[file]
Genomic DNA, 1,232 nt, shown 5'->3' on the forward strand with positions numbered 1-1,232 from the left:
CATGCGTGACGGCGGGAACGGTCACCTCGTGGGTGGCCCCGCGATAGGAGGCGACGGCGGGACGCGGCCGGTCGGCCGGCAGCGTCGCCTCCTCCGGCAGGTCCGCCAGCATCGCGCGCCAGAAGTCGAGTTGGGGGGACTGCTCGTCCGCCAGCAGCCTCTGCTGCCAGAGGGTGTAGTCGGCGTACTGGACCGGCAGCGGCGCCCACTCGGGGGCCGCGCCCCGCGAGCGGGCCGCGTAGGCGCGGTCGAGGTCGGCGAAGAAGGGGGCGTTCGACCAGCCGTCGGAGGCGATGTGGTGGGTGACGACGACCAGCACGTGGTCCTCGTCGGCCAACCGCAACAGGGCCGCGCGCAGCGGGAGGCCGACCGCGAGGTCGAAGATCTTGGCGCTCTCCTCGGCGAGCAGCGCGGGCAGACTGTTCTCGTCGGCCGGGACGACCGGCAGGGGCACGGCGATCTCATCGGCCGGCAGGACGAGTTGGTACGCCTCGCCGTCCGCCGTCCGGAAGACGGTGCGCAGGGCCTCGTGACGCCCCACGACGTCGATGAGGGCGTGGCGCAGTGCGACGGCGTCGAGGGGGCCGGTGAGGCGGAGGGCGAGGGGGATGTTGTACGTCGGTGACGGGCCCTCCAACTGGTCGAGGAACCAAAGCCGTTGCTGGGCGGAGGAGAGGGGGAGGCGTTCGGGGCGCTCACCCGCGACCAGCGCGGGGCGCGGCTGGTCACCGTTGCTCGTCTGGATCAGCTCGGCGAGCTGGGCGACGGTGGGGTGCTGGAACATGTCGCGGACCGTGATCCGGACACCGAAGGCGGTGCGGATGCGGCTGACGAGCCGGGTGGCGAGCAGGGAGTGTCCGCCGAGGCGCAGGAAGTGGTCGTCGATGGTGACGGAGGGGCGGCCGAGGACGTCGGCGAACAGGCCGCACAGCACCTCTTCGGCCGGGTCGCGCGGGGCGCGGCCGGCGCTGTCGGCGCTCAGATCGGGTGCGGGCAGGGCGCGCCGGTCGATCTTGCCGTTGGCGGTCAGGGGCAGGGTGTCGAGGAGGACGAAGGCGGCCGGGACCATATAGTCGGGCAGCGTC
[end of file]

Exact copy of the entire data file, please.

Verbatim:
Genomic DNA, 1,232 nt, shown 5'->3' on the forward strand with positions numbered 1-1,232 from the left:
CATGCGTGACGGCGGGAACGGTCACCTCGTGGGTGGCCCCGCGATAGGAGGCGACGGCGGGACGCGGCCGGTCGGCCGGCAGCGTCGCCTCCTCCGGCAGGTCCGCCAGCATCGCGCGCCAGAAGTCGAGTTGGGGGGACTGCTCGTCCGCCAGCAGCCTCTGCTGCCAGAGGGTGTAGTCGGCGTACTGGACCGGCAGCGGCGCCCACTCGGGGGCCGCGCCCCGCGAGCGGGCCGCGTAGGCGCGGTCGAGGTCGGCGAAGAAGGGGGCGTTCGACCAGCCGTCGGAGGCGATGTGGTGGGTGACGACGACCAGCACGTGGTCCTCGTCGGCCAACCGCAACAGGGCCGCGCGCAGCGGGAGGCCGACCGCGAGGTCGAAGATCTTGGCGCTCTCCTCGGCGAGCAGCGCGGGCAGACTGTTCTCGTCGGCCGGGACGACCGGCAGGGGCACGGCGATCTCATCGGCCGGCAGGACGAGTTGGTACGCCTCGCCGTCCGCCGTCCGGAAGACGGTGCGCAGGGCCTCGTGACGCCCCACGACGTCGATGAGGGCGTGGCGCAGTGCGACGGCGTCGAGGGGGCCGGTGAGGCGGAGGGCGAGGGGGATGTTGTACGTCGGTGACGGGCCCTCCAACTGGTCGAGGAACCAAAGCCGTTGCTGGGCGGAGGAGAGGGGGAGGCGTTCGGGGCGCTCACCCGCGACCAGCGCGGGGCGCGGCTGGTCACCGTTGCTCGTCTGGATCAGCTCGGCGAGCTGGGCGACGGTGGGGTGCTGGAACATGTCGCGGACCGTGATCCGGACACCGAAGGCGGTGCGGATGCGGCTGACGAGCCGGGTGGCGAGCAGGGAGTGTCCGCCGAGGCGCAGGAAGTGGTCGTCGATGGTGACGGAGGGGCGGCCGAGGACGTCGGCGAACAGGCCGCACAGCACCTCTTCGGCCGGGTCGCGCGGGGCGCGGCCGGCGCTGTCGGCGCTCAGATCGGGTGCGGGCAGGGCGCGCCGGTCGATCTTGCCGTTGGCGGTCAGGGGCAGGGTGTCGAGGAGGACGAAGGCGGCCGGGACCATATAGTCGGGCAGCGTC